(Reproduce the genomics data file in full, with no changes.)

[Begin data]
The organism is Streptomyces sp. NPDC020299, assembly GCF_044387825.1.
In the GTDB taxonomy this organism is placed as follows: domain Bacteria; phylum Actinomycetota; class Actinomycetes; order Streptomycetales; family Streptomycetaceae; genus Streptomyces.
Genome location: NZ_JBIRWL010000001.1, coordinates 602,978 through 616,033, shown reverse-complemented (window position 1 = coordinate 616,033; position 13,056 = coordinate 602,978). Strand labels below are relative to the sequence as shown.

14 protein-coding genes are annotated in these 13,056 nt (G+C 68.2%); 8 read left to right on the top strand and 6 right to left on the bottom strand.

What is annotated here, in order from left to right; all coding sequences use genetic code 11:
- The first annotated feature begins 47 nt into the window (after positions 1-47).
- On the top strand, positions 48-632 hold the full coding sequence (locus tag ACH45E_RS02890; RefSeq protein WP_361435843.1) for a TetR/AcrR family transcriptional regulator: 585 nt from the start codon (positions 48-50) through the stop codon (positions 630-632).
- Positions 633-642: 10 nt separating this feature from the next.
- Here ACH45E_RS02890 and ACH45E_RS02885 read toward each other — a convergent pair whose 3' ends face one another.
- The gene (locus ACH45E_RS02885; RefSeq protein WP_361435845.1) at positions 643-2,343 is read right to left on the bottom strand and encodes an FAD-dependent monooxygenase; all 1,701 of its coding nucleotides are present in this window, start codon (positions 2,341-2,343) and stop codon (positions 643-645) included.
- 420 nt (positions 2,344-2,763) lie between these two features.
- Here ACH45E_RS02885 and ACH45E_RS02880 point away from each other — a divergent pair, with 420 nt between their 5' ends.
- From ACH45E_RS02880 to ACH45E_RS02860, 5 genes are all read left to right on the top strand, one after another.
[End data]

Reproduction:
The organism is Streptomyces sp. NPDC020299, assembly GCF_044387825.1.
In the GTDB taxonomy this organism is placed as follows: domain Bacteria; phylum Actinomycetota; class Actinomycetes; order Streptomycetales; family Streptomycetaceae; genus Streptomyces.
Genome location: NZ_JBIRWL010000001.1, coordinates 602,978 through 616,033, shown reverse-complemented (window position 1 = coordinate 616,033; position 13,056 = coordinate 602,978). Strand labels below are relative to the sequence as shown.

14 protein-coding genes are annotated in these 13,056 nt (G+C 68.2%); 8 read left to right on the top strand and 6 right to left on the bottom strand.

What is annotated here, in order from left to right; all coding sequences use genetic code 11:
- The first annotated feature begins 47 nt into the window (after positions 1-47).
- On the top strand, positions 48-632 hold the full coding sequence (locus tag ACH45E_RS02890; RefSeq protein WP_361435843.1) for a TetR/AcrR family transcriptional regulator: 585 nt from the start codon (positions 48-50) through the stop codon (positions 630-632).
- Positions 633-642: 10 nt separating this feature from the next.
- Here ACH45E_RS02890 and ACH45E_RS02885 read toward each other — a convergent pair whose 3' ends face one another.
- The gene (locus ACH45E_RS02885; RefSeq protein WP_361435845.1) at positions 643-2,343 is read right to left on the bottom strand and encodes an FAD-dependent monooxygenase; all 1,701 of its coding nucleotides are present in this window, start codon (positions 2,341-2,343) and stop codon (positions 643-645) included.
- 420 nt (positions 2,344-2,763) lie between these two features.
- Here ACH45E_RS02885 and ACH45E_RS02880 point away from each other — a divergent pair, with 420 nt between their 5' ends.
- From ACH45E_RS02880 to ACH45E_RS02860, 5 genes are all read left to right on the top strand, one after another.